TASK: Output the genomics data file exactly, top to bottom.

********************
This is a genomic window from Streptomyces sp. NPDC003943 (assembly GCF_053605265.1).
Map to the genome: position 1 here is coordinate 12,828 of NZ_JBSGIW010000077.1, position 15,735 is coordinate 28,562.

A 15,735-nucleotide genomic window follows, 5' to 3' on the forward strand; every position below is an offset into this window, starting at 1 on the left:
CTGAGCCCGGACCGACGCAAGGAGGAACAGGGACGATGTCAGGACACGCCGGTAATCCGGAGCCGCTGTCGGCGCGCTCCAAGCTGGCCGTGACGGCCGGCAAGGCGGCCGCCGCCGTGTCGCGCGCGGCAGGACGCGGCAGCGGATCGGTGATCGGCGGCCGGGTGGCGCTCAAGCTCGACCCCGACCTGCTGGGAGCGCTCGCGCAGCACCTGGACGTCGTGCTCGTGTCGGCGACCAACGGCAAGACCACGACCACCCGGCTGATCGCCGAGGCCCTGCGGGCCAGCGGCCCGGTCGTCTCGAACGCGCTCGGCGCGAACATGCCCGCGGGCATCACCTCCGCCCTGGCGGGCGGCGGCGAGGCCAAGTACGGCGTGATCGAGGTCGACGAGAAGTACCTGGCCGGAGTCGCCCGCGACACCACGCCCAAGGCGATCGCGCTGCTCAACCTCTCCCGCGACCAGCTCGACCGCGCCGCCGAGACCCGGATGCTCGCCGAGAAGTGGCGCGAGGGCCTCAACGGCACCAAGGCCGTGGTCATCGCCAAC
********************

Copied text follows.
This is a genomic window from Streptomyces sp. NPDC003943 (assembly GCF_053605265.1).
Map to the genome: position 1 here is coordinate 12,828 of NZ_JBSGIW010000077.1, position 15,735 is coordinate 28,562.

A 15,735-nucleotide genomic window follows, 5' to 3' on the forward strand; every position below is an offset into this window, starting at 1 on the left:
CTGAGCCCGGACCGACGCAAGGAGGAACAGGGACGATGTCAGGACACGCCGGTAATCCGGAGCCGCTGTCGGCGCGCTCCAAGCTGGCCGTGACGGCCGGCAAGGCGGCCGCCGCCGTGTCGCGCGCGGCAGGACGCGGCAGCGGATCGGTGATCGGCGGCCGGGTGGCGCTCAAGCTCGACCCCGACCTGCTGGGAGCGCTCGCGCAGCACCTGGACGTCGTGCTCGTGTCGGCGACCAACGGCAAGACCACGACCACCCGGCTGATCGCCGAGGCCCTGCGGGCCAGCGGCCCGGTCGTCTCGAACGCGCTCGGCGCGAACATGCCCGCGGGCATCACCTCCGCCCTGGCGGGCGGCGGCGAGGCCAAGTACGGCGTGATCGAGGTCGACGAGAAGTACCTGGCCGGAGTCGCCCGCGACACCACGCCCAAGGCGATCGCGCTGCTCAACCTCTCCCGCGACCAGCTCGACCGCGCCGCCGAGACCCGGATGCTCGCCGAGAAGTGGCGCGAGGGCCTCAACGGCACCAAGGCCGTGGTCATCGCCAAC